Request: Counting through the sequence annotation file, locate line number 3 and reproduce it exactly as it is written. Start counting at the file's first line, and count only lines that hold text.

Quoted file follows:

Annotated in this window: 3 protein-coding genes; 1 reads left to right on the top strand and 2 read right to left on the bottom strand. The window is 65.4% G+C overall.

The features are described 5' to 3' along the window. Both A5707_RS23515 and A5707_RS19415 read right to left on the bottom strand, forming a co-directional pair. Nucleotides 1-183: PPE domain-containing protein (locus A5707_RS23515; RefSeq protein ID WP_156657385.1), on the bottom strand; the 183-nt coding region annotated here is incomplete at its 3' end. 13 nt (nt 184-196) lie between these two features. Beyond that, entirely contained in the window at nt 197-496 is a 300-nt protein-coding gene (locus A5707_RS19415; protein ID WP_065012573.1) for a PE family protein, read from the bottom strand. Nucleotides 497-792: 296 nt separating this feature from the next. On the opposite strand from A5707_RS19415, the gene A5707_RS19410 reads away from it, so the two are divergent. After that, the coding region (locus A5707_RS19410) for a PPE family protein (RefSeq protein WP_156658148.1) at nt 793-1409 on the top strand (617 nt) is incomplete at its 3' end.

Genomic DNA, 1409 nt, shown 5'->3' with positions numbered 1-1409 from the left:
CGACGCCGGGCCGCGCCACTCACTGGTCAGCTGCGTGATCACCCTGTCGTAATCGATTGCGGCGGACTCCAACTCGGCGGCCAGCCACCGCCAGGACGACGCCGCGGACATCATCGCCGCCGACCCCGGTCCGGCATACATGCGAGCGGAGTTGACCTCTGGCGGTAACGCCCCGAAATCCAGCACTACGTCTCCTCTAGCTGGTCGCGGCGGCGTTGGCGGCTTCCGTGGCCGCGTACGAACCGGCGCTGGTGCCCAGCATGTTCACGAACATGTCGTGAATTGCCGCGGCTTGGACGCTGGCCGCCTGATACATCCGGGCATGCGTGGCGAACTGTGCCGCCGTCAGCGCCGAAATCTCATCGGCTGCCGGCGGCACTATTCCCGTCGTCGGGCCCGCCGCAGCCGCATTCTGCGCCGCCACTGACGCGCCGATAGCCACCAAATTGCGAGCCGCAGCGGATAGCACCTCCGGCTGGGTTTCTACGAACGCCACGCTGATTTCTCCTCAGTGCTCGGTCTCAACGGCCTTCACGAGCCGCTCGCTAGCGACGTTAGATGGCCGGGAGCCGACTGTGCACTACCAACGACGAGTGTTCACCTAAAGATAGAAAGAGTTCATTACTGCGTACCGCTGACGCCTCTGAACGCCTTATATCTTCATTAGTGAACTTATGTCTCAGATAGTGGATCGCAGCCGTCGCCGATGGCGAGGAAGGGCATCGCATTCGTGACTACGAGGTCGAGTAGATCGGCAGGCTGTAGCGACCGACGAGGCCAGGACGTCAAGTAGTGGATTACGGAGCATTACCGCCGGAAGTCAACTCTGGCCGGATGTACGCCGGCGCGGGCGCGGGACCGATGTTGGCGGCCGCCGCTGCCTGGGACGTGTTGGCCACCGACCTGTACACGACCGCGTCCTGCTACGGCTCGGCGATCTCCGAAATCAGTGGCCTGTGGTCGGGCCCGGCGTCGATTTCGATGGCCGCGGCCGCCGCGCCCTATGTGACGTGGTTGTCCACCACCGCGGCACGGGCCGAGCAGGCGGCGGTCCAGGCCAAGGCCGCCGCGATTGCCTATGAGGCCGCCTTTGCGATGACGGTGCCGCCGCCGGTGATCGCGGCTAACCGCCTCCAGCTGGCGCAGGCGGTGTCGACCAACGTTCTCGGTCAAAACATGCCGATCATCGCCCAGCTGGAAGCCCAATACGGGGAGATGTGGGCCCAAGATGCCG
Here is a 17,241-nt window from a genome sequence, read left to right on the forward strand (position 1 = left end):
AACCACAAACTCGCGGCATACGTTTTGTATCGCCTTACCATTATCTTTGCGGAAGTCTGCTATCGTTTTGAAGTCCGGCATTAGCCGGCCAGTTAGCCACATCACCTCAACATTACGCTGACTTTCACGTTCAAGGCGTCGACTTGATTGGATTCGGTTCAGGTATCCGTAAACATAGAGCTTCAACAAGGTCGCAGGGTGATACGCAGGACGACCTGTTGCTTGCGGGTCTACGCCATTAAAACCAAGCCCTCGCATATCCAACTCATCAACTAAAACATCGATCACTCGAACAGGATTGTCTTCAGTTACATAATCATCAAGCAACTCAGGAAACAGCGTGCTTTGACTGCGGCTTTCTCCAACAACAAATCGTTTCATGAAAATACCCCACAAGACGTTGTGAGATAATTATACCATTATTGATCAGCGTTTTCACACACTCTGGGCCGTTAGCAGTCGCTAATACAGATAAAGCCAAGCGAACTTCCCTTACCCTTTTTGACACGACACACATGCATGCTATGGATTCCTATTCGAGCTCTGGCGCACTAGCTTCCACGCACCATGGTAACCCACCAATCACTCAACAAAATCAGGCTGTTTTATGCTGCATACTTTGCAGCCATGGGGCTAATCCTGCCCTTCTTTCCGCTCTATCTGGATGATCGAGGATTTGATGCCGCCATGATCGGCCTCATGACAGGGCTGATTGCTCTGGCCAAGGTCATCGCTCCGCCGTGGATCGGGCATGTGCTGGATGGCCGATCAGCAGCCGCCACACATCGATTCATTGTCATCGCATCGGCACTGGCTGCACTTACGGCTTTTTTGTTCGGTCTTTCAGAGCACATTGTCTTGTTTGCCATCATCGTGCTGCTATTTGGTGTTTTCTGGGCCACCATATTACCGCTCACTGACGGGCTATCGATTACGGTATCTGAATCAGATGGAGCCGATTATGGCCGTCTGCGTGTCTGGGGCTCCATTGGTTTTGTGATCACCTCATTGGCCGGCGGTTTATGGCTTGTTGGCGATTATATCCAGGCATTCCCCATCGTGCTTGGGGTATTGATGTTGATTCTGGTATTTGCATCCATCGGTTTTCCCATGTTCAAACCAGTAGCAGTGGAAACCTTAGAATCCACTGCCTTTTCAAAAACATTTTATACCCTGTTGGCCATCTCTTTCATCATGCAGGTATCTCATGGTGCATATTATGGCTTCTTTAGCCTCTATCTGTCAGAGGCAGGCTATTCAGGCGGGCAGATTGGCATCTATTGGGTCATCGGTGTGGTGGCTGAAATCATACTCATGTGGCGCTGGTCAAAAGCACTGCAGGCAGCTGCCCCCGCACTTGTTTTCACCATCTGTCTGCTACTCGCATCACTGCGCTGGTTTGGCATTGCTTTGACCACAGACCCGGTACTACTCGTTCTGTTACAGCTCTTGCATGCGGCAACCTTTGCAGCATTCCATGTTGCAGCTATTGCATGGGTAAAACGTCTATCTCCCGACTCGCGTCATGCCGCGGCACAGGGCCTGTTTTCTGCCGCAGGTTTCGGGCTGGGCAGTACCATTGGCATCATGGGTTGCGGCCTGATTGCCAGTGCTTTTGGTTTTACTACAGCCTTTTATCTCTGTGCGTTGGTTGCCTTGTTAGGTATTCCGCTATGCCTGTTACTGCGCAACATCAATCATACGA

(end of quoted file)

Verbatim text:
Genomic DNA, 1409 nt, shown 5'->3' with positions numbered 1-1409 from the left: